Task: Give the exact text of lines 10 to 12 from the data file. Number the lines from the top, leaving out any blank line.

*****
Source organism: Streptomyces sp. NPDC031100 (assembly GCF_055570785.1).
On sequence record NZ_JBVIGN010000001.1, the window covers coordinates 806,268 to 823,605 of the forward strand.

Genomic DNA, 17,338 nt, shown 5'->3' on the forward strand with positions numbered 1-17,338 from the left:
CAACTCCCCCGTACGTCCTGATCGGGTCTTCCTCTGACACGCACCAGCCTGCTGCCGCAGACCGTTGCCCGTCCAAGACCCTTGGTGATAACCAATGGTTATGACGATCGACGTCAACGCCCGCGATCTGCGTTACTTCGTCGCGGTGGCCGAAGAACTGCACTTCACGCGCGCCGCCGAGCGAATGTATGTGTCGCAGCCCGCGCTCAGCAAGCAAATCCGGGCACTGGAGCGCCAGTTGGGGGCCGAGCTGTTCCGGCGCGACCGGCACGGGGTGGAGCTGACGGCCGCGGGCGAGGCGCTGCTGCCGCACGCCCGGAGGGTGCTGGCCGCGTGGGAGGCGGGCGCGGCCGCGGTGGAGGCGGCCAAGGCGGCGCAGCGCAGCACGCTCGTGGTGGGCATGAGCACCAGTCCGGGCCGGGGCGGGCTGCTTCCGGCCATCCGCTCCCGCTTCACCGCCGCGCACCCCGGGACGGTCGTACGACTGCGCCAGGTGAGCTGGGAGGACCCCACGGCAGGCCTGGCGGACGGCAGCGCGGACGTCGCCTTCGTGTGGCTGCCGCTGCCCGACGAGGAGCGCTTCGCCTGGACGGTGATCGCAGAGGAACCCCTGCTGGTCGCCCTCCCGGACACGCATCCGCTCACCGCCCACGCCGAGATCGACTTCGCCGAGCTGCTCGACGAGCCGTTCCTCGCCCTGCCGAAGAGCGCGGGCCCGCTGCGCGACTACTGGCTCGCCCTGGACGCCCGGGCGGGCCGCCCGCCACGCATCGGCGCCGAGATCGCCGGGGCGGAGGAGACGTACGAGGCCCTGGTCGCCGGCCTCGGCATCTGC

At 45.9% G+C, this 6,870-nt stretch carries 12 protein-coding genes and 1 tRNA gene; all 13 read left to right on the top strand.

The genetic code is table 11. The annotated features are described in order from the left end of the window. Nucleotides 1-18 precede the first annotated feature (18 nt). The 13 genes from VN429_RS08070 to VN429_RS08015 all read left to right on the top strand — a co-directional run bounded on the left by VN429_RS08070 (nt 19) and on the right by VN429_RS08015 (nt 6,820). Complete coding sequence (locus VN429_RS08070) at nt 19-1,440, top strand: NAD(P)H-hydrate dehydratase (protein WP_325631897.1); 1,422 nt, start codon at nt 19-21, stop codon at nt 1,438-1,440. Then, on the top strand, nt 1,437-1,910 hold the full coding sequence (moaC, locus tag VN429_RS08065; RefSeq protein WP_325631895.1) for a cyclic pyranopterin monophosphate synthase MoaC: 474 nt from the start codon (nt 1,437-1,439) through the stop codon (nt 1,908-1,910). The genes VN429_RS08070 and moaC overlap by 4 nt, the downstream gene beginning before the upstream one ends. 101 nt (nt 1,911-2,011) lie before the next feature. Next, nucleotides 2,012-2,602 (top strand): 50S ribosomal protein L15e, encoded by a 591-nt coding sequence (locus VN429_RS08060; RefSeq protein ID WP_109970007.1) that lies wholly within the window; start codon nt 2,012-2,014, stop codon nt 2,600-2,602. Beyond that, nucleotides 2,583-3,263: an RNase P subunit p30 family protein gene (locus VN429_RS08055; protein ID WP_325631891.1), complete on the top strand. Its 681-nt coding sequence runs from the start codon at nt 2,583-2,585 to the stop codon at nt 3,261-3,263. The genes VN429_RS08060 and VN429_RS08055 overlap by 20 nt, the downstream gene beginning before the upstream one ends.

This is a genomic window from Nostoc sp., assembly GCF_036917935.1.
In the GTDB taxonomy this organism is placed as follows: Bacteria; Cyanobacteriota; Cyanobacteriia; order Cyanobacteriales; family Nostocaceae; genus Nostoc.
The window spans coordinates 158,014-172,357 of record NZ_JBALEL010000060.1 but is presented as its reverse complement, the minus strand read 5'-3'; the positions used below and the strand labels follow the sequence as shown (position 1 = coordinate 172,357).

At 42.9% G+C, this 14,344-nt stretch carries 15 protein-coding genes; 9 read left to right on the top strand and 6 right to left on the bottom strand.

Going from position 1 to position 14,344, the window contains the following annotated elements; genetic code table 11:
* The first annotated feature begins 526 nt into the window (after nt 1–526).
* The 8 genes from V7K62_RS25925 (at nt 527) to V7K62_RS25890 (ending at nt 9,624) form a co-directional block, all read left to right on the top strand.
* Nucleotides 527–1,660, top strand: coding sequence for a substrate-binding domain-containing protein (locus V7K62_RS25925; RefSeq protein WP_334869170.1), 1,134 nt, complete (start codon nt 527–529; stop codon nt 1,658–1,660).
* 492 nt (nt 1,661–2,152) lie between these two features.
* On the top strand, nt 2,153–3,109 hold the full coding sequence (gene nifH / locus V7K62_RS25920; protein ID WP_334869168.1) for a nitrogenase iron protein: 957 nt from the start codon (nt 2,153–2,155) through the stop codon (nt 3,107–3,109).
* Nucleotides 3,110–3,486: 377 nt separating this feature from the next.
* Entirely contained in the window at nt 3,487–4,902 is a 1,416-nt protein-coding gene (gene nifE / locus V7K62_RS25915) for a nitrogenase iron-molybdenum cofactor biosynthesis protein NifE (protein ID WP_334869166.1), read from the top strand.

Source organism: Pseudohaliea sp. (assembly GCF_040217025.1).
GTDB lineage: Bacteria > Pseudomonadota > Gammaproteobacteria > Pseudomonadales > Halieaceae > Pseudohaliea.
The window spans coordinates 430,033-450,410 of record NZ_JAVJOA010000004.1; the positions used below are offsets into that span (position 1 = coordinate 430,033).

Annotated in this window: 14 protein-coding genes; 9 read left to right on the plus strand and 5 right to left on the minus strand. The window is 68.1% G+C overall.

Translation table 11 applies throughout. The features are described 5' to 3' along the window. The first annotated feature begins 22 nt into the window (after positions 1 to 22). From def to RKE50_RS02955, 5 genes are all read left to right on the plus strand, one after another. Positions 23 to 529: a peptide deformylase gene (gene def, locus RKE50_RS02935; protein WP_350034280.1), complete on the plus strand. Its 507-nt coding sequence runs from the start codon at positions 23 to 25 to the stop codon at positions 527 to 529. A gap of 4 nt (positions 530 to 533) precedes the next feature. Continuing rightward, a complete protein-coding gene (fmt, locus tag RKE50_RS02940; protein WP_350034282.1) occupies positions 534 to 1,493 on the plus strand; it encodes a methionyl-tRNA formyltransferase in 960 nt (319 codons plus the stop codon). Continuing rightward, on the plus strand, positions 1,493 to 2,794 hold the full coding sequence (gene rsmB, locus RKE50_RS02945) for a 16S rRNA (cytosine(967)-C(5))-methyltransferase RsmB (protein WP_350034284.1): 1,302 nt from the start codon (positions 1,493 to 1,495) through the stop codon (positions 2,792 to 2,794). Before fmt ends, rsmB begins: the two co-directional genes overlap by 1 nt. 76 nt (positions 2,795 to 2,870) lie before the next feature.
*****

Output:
At 42.9% G+C, this 14,344-nt stretch carries 15 protein-coding genes; 9 read left to right on the top strand and 6 right to left on the bottom strand.

Going from position 1 to position 14,344, the window contains the following annotated elements; genetic code table 11:
* The first annotated feature begins 526 nt into the window (after nt 1–526).